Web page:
Mowing not only stimulates new growth, which can result in thicker stands of clover, but it will remove the tops of weeds, preventing most of them from forming seed heads.
Once mowing has occurred, treat the plot with some type of herbicide:
These include non-selective herbicides, such as Round Up, which kill all plant growth; herbicides that kill only grasses; and those that work on broadleaf plants. Grass-specific herbicides kill a variety of grasses such as fescue, wiregrass and Johnson grass, but they also kill beneficial grasses such as wheat and rye. Broadleaf herbicides, on the other hand, kill just about everything except grasses, while some, including Whitetail Institute’s Slay, kill a variety of broadleafs except clover and alfalfa. The best advice, of course, is to read the product’s label before you use it to make sure you’re employing the right tool for the job.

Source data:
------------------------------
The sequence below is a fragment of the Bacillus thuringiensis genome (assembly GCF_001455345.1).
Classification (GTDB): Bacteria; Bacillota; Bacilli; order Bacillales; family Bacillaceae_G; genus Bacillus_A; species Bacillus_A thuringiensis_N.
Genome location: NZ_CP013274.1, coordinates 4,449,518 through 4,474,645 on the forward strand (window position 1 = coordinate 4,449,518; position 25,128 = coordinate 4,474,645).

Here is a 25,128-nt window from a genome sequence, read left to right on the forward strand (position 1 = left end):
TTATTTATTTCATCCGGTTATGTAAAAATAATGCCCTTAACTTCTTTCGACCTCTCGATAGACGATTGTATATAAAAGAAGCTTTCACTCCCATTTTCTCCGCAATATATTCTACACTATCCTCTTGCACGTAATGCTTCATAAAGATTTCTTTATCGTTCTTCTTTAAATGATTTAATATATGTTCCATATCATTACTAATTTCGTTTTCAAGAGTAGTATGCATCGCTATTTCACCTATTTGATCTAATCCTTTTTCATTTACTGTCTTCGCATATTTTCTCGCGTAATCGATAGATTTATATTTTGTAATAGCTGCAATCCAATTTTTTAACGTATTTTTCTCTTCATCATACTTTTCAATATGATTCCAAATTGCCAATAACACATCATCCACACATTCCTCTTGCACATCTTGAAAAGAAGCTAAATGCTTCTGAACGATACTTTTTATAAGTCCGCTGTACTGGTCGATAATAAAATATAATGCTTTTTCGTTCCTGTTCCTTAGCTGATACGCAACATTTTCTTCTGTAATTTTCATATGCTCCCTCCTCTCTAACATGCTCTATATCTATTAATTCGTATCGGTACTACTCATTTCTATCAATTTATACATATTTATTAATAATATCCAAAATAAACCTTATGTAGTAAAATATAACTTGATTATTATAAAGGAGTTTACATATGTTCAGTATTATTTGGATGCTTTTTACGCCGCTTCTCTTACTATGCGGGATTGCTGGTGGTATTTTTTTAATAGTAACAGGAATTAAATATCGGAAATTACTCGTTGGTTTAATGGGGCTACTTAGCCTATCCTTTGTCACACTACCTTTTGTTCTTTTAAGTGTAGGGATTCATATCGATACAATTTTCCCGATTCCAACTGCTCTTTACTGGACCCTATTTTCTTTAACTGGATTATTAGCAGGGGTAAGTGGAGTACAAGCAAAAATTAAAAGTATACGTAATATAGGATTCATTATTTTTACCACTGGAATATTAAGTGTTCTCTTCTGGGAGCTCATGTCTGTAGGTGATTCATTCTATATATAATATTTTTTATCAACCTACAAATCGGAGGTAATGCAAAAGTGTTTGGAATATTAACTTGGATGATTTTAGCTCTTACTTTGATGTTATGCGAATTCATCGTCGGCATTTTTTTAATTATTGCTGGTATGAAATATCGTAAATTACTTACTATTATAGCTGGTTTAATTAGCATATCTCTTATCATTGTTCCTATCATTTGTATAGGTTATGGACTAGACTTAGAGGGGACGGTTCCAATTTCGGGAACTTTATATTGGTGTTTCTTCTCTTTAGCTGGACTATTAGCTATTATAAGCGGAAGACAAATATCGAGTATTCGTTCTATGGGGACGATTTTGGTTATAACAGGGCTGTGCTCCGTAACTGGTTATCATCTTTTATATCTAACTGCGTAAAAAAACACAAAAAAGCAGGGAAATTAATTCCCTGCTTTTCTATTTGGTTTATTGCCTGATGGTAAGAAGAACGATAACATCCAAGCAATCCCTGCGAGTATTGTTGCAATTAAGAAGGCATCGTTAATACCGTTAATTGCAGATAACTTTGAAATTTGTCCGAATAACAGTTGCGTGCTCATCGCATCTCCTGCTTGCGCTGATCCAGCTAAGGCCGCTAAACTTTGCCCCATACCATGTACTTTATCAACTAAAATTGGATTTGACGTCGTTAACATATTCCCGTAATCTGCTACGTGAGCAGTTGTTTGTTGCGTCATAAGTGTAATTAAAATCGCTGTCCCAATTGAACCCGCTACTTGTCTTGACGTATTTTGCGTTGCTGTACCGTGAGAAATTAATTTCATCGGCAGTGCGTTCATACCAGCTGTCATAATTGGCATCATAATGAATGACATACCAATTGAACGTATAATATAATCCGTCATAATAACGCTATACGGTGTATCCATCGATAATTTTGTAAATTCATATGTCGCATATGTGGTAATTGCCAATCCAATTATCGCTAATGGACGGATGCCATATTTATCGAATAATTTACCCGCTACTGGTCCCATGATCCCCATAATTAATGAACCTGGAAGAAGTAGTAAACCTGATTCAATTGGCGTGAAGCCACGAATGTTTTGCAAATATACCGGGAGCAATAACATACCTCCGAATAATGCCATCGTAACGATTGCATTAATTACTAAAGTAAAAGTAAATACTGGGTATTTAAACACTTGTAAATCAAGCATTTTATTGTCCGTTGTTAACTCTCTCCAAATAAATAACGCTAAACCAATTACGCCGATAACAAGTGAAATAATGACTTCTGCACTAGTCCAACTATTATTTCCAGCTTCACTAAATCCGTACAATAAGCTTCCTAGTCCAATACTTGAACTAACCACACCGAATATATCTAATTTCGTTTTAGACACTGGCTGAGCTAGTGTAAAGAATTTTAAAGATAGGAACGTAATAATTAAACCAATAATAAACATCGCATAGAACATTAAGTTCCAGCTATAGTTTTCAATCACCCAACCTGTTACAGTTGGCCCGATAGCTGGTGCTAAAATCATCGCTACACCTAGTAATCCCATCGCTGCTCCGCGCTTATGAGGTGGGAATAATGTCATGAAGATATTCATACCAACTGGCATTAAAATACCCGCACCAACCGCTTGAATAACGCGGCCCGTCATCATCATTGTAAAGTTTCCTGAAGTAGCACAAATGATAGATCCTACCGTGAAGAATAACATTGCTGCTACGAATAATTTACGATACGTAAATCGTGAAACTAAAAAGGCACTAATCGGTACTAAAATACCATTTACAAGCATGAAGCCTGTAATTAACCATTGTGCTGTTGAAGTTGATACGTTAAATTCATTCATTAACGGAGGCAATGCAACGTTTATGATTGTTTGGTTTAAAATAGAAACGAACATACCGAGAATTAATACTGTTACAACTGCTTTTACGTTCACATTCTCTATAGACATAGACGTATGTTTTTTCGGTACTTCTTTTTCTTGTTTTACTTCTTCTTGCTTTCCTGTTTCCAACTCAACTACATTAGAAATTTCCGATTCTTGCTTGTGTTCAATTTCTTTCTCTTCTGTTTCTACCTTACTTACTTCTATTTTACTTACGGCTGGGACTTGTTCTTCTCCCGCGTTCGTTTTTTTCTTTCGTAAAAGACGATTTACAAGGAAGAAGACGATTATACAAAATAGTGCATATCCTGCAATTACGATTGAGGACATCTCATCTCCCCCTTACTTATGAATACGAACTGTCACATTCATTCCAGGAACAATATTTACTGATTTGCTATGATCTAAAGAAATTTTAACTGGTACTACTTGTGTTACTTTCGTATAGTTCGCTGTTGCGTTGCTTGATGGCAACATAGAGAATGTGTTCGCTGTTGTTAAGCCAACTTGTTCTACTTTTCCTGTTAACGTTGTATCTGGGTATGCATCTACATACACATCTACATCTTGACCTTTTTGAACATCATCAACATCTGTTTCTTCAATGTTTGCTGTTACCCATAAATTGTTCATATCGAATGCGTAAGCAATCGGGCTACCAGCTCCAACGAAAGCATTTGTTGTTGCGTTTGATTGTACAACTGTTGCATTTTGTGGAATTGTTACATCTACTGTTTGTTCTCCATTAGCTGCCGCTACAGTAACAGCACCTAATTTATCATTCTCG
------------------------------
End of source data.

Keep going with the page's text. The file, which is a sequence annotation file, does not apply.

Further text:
Since some plants don’t start growing until mid- or even late spring, you’ll likely be faced with another rash of weed growth after that first herbicide application. Although some herbicides are residual, meaning they remain in the soil and work on plants that haven’t even started to grow yet, others, such as grass-specific herbicides, aren’t. You’ll need to reapply them a couple of times a year as new grasses sprout.
“Residual herbicides can build up in the soil, so as you continue to use them, you’ll actually have to spray less in the long-run,” says Mark Trudeau of the Whitetail Institute. “Because they build up, it’s very important to follow application guidelines.”
The best time to use any herbicide is in the spring, right after unwanted plants start growing again. That’s usually when daytime temperatures average around 60 degrees
WARNING: Trudeau also advises that it’s a bad idea to mow in the summer. Just as spraying herbicides can stress clover and other food-plot plants, cutting them during the extreme heat of July and August can also shock the plants.